How to diagnose sleep apnoea in women
Women tend to be diagnosed with sleep apnoea less often than men – with up to 90 per cent of women with moderate to severe OSA undiagnosed22. Even when women are diagnosed with OSA one study showed that, in the year after diagnosis, only 58.3 per cent of women with sleep apnoea were actually treated for their condition23.
Why might this be? The answer could that women’s typical OSA symptoms can be mistaken for other conditions. For example, difficulty sleeping, tiredness, morning headaches and insomnia can all be associated with depression, or put down to changes due to pregnancy or menopause – ironic as they are times in a woman’s life when sleep apnoea may be more likely!
The way that women report concerns about their sleep habits may also have a bearing. For example, compared to men, women may:
- use different words to men to describe their symptoms,
- feel embarrassed to admit they snore
- have a higher tolerance of sleepiness24
- attend healthcare appointments alone25 so their doctor doesn’t hear reports of snoring and other nighttime symptoms from a partner
All this means that if you’re a woman who’s struggling with sleep it’s really important to arm yourself with information: be aware of the symptoms and risks of OSA so you know when to speak to your healthcare provider – taking our sleep assessment is a good place to start (as is reading this article)!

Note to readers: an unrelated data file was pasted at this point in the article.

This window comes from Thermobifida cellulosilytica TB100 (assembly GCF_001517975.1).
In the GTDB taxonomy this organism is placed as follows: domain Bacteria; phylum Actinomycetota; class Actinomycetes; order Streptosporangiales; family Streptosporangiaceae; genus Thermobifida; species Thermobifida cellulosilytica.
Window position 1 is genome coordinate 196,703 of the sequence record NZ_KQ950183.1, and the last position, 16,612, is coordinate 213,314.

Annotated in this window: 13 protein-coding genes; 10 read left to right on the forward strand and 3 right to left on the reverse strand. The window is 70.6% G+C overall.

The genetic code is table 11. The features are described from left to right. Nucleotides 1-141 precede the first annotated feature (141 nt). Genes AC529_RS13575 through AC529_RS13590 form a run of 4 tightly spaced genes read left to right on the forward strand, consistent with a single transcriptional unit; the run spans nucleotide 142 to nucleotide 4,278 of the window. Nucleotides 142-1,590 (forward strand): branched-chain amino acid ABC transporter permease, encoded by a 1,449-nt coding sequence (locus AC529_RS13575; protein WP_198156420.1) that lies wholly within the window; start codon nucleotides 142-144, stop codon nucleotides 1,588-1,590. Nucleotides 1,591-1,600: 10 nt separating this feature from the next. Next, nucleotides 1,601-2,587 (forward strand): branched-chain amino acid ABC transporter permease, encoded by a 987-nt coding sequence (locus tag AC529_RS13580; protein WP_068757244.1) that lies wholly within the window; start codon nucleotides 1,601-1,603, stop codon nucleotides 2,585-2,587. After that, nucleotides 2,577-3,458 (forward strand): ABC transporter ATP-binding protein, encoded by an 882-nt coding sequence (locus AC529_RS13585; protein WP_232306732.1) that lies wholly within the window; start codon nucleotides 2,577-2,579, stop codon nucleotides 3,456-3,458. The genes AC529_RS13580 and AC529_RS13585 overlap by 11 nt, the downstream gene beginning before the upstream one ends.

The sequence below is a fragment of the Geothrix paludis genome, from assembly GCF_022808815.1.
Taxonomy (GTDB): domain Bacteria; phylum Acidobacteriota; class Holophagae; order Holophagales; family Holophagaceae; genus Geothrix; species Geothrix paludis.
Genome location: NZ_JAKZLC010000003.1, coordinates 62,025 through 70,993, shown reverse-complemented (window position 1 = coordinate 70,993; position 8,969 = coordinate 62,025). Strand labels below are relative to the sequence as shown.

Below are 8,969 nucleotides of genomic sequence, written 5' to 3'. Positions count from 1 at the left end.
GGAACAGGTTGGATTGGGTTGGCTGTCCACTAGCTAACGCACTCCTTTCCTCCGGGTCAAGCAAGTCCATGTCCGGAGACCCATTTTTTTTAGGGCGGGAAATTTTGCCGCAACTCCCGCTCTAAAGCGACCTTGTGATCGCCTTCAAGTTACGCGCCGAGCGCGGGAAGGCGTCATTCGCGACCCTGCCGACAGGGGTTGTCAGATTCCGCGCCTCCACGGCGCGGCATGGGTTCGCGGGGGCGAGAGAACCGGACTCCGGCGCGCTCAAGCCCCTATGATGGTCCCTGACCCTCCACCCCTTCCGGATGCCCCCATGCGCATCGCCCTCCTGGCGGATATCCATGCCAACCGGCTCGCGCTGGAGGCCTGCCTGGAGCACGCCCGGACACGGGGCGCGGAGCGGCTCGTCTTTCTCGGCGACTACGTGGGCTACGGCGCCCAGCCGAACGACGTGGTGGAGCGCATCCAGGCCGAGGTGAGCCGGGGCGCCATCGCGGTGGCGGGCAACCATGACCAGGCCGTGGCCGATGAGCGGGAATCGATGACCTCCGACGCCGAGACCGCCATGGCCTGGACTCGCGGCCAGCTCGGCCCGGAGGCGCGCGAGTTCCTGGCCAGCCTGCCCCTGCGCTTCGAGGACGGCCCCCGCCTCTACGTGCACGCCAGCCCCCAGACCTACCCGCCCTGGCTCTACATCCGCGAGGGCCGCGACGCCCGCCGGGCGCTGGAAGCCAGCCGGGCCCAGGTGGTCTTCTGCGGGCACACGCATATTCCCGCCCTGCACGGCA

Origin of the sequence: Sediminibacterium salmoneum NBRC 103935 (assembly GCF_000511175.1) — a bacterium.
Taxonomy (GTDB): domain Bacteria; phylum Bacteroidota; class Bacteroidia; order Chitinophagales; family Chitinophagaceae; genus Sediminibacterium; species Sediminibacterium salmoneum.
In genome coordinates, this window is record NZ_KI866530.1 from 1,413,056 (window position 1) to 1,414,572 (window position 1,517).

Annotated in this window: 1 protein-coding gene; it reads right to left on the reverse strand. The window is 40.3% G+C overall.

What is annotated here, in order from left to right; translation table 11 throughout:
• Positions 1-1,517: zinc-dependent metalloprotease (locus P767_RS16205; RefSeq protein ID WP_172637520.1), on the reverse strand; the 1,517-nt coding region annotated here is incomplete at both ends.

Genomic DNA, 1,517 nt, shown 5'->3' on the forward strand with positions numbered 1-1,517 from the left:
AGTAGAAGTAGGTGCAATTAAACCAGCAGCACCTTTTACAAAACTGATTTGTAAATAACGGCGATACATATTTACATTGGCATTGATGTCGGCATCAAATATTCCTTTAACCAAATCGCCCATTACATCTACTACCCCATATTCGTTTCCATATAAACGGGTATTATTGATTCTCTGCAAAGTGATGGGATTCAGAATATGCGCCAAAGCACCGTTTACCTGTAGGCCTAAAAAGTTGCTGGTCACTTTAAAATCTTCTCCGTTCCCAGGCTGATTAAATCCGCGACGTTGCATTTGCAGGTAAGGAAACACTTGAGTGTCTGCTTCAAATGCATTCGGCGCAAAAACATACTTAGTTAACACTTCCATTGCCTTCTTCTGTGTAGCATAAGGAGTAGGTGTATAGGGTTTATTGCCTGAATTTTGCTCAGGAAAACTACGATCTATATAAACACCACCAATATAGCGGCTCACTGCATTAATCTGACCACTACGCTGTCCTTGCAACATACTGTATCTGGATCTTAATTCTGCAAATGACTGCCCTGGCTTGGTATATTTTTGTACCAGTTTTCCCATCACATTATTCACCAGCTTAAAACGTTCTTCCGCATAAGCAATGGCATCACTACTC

Sleep apnoea tests
If you suspect you may have sleep apnoea, the next step is to visit your doctor to discuss your concerns. They will ask questions about your symptoms, so it might be a good idea to jot these down in advance so you don’t forget anything! If your doctor also suspects sleep apnoea, they will probably refer you to a sleep specialist at a sleep clinic, or arrange a home sleep test.
A visit to a sleep clinic will usually involve an overnight stay, where your sleep will be monitored via a variety of sensors. Similarly, an at-home test will involve monitoring your sleep overnight with a device that records information about your sleep, which your specialist will show you how to use.
The main thing these tests will try to determine is your Apnoea-Hypopnoea Index (AHI). This measures how many apnoeas you have per hour of sleep, and also whether you have any hypopnoeas, where breathing reduces by more than 30 per cent for 10 seconds or more, rather than stopping entirely26. Your specialist will then use this information to grade the severity of your sleep apnoea. In adults, five to 15 pauses in breathing/apnoeas equate to mild sleep apnoea, 15 to 30 indicate moderate sleep apnoea, and more than 30 means severe sleep apnoea27. Typically, women have a lower AHI than men3.
It’s important you know this information, as it will affect the type of treatment you receive.